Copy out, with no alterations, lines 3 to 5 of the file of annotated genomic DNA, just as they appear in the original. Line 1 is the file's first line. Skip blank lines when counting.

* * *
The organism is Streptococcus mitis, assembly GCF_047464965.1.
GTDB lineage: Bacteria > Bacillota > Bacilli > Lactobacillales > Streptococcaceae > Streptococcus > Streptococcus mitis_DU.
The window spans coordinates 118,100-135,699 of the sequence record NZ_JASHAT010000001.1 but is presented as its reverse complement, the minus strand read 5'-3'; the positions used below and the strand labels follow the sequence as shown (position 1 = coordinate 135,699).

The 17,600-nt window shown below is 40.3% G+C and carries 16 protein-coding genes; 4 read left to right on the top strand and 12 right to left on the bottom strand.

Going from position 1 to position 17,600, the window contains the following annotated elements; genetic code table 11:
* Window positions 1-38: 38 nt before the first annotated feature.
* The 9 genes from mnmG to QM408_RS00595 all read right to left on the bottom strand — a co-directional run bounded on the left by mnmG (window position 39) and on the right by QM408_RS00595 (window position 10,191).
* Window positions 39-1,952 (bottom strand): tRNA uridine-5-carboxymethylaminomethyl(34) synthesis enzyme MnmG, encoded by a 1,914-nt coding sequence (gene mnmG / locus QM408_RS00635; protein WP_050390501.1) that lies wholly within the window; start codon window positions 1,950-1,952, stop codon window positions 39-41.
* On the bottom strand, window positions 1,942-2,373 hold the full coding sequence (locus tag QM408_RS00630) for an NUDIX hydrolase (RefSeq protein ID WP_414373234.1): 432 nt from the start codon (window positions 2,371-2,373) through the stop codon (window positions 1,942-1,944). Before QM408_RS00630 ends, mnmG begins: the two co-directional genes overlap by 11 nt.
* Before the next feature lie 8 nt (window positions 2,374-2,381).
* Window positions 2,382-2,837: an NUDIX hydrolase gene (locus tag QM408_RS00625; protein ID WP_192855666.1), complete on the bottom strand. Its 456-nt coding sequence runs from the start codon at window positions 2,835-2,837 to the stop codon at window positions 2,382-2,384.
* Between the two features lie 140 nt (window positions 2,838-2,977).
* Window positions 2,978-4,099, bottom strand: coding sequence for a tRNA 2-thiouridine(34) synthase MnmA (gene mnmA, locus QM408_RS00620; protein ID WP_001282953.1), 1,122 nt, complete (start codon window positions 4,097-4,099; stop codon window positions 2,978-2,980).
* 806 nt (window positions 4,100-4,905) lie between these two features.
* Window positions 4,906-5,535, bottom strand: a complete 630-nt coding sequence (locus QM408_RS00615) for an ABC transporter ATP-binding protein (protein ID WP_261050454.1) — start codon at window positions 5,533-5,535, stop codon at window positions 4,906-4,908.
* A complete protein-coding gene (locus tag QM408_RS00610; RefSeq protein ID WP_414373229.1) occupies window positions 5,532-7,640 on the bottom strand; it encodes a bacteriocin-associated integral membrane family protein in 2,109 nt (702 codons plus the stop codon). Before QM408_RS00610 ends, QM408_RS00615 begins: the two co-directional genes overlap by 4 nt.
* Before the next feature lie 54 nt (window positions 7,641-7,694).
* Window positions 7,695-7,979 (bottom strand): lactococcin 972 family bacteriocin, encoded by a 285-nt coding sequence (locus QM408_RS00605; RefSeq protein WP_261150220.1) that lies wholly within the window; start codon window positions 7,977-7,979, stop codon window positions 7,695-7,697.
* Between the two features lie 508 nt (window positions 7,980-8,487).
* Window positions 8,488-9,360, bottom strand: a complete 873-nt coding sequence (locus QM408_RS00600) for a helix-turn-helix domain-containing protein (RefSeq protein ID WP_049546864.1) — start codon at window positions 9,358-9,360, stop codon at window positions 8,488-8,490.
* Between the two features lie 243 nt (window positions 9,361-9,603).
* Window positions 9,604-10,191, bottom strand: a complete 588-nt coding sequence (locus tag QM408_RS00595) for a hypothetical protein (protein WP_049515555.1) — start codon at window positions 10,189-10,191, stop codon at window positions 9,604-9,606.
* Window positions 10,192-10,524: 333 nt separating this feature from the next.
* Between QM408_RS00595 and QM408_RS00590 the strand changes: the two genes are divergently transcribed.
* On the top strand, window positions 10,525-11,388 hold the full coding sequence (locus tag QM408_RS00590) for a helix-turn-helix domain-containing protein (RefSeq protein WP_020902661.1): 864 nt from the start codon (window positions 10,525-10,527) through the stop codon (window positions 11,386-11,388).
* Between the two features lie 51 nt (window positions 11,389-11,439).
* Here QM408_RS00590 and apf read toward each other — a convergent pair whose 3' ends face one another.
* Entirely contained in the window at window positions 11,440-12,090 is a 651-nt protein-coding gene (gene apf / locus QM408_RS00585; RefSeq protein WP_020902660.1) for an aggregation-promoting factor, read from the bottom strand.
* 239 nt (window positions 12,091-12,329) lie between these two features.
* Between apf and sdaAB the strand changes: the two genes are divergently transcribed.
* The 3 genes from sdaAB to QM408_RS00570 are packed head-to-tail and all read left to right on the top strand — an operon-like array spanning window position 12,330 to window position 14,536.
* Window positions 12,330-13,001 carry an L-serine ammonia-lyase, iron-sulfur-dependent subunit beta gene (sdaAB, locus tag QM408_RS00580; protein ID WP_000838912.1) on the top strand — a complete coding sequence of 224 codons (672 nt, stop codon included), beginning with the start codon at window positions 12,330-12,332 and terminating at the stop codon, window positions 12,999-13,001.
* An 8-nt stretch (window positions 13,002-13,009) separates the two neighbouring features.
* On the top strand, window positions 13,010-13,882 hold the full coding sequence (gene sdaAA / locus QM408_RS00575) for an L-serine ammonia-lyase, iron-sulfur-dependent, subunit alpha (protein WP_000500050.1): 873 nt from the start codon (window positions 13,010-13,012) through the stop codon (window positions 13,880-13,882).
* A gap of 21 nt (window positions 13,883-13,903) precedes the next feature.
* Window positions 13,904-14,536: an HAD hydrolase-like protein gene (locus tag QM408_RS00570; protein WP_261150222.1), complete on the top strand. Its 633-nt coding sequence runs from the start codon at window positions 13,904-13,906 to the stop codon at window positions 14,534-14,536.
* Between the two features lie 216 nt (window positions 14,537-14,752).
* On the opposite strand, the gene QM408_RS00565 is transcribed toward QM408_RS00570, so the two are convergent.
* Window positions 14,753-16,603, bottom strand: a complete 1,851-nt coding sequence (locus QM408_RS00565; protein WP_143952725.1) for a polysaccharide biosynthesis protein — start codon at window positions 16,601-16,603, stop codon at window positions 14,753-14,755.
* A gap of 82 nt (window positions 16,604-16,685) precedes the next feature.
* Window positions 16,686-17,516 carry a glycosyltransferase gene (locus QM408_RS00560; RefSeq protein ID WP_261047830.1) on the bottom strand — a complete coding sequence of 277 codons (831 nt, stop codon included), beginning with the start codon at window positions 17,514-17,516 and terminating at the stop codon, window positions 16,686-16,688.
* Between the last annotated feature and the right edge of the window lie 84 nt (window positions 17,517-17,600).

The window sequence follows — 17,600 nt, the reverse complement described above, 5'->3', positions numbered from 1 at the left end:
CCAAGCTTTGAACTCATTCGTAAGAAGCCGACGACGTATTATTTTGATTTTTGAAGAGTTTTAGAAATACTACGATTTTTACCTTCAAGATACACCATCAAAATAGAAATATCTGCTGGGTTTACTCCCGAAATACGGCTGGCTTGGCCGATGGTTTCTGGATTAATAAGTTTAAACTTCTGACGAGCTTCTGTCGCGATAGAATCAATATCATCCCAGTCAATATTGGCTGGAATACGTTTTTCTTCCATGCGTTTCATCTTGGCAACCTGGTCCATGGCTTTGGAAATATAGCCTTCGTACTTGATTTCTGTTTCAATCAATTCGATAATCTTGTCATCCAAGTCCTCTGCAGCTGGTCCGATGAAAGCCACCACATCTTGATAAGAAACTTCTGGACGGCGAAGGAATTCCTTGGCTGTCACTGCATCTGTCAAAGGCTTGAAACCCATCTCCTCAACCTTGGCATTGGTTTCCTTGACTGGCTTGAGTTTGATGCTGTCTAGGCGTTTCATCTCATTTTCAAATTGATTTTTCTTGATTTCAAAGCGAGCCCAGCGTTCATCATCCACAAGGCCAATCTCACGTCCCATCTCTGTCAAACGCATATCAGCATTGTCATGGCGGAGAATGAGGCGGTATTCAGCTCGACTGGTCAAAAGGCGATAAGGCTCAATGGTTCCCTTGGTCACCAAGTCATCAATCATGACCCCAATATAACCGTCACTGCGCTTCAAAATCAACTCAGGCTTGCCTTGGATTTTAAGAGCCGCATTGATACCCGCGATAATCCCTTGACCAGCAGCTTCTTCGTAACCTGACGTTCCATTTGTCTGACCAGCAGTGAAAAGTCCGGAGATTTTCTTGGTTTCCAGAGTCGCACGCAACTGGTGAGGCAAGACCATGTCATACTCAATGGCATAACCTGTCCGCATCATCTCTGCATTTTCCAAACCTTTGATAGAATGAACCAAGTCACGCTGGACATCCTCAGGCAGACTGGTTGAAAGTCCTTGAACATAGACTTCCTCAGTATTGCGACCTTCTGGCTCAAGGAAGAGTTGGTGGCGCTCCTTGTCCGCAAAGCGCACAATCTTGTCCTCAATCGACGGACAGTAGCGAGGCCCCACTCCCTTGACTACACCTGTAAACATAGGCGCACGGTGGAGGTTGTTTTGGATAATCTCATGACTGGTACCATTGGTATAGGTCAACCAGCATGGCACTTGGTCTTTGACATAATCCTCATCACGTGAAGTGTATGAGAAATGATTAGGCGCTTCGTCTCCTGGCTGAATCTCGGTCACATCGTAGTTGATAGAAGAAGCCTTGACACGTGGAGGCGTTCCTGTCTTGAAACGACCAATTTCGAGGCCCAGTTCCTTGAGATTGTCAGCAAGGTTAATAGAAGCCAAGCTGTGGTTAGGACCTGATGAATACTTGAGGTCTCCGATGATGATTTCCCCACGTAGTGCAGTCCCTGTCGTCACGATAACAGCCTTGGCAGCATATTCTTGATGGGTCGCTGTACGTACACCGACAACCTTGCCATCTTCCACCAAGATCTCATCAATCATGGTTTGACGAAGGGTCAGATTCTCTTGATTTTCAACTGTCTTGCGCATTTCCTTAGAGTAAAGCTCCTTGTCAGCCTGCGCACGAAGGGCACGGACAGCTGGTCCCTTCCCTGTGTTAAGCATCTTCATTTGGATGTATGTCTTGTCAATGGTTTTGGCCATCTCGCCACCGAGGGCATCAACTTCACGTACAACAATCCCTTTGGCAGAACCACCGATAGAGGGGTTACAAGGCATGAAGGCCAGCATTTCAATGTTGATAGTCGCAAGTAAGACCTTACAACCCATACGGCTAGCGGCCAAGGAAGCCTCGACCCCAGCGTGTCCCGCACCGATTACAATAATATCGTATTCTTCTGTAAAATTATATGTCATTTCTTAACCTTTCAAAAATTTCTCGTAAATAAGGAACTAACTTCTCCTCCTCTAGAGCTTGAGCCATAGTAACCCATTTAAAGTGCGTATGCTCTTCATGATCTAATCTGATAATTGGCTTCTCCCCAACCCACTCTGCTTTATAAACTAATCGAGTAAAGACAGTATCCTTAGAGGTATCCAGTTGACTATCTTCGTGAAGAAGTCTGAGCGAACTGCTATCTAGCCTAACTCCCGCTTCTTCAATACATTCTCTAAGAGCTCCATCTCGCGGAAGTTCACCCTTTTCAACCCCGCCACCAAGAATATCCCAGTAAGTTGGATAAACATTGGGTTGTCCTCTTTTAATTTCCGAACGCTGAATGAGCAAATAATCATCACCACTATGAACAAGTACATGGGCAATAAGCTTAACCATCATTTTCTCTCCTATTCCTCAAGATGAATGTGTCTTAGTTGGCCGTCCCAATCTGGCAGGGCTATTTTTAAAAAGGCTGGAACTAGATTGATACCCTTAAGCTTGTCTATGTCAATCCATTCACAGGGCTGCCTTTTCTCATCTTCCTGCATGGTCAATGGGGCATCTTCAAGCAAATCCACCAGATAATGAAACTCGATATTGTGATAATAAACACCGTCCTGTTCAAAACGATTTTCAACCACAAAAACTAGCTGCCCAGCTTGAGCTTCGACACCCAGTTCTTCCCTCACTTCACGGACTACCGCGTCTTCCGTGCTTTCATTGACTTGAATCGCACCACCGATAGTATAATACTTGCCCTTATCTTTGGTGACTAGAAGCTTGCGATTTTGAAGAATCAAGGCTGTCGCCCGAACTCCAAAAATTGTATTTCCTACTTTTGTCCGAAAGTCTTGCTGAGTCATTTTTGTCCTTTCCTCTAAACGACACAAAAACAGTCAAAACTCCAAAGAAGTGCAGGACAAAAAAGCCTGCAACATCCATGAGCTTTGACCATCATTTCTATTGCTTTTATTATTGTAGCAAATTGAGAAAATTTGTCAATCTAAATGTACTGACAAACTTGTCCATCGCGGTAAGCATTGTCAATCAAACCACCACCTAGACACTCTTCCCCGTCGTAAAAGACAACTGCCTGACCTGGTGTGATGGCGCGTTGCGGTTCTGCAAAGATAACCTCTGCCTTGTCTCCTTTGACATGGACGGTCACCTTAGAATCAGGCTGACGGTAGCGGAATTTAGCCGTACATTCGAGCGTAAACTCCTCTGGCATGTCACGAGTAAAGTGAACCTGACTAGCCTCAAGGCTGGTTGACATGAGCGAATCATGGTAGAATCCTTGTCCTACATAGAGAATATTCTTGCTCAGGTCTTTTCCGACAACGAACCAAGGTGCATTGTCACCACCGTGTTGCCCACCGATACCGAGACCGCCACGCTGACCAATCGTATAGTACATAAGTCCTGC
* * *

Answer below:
The window spans coordinates 118,100-135,699 of the sequence record NZ_JASHAT010000001.1 but is presented as its reverse complement, the minus strand read 5'-3'; the positions used below and the strand labels follow the sequence as shown (position 1 = coordinate 135,699).

The 17,600-nt window shown below is 40.3% G+C and carries 16 protein-coding genes; 4 read left to right on the top strand and 12 right to left on the bottom strand.

Going from position 1 to position 17,600, the window contains the following annotated elements; genetic code table 11: